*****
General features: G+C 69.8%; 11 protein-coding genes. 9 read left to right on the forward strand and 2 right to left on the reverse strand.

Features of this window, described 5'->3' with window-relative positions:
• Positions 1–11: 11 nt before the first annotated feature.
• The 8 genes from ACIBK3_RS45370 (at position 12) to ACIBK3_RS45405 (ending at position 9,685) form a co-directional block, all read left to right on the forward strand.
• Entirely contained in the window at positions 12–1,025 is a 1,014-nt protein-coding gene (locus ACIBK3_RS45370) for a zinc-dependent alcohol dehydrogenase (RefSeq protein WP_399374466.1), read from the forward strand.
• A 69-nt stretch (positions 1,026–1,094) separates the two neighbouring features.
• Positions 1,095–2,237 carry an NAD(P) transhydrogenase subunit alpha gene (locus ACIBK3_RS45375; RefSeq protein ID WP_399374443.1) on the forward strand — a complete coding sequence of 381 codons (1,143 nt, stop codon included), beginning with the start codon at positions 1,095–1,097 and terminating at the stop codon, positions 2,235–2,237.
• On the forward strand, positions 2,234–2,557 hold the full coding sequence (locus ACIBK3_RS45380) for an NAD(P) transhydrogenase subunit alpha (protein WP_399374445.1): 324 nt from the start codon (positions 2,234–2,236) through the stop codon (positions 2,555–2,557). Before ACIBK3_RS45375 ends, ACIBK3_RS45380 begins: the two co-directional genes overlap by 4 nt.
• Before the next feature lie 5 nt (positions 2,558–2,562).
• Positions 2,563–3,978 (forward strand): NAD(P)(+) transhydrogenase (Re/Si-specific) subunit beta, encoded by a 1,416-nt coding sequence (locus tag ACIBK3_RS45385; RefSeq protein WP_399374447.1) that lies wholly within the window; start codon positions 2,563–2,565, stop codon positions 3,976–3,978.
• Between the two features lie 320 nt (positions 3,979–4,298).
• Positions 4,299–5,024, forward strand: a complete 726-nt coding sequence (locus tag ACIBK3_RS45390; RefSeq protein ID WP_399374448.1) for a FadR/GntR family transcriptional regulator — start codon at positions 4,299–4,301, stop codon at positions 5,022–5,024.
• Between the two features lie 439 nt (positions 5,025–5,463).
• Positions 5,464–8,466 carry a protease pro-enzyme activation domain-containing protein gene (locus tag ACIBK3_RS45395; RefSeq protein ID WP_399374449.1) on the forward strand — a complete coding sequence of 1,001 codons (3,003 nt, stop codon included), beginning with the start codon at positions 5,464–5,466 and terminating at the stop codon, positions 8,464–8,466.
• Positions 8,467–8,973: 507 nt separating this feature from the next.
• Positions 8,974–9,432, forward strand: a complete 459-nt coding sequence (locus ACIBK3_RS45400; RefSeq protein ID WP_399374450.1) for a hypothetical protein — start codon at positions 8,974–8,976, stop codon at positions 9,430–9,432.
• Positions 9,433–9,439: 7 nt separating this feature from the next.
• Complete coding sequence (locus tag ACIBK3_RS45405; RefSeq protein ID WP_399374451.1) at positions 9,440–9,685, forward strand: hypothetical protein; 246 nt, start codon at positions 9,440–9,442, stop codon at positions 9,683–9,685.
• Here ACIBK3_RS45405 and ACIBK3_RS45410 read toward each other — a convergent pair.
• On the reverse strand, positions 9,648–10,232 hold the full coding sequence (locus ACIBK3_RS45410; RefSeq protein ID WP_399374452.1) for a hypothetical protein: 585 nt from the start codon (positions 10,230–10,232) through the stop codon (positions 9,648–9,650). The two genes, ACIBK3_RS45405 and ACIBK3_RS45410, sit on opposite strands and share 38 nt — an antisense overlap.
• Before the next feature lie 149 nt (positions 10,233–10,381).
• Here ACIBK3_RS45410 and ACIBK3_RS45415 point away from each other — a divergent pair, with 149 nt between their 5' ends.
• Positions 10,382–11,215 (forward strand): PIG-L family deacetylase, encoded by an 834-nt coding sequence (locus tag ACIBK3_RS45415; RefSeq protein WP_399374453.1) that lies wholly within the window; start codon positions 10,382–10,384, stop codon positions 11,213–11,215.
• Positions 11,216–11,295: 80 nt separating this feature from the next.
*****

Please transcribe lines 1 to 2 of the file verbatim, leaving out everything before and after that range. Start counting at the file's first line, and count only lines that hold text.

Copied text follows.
General features: G+C 69.8%; 11 protein-coding genes. 9 read left to right on the forward strand and 2 right to left on the reverse strand.

Features of this window, described 5'->3' with window-relative positions: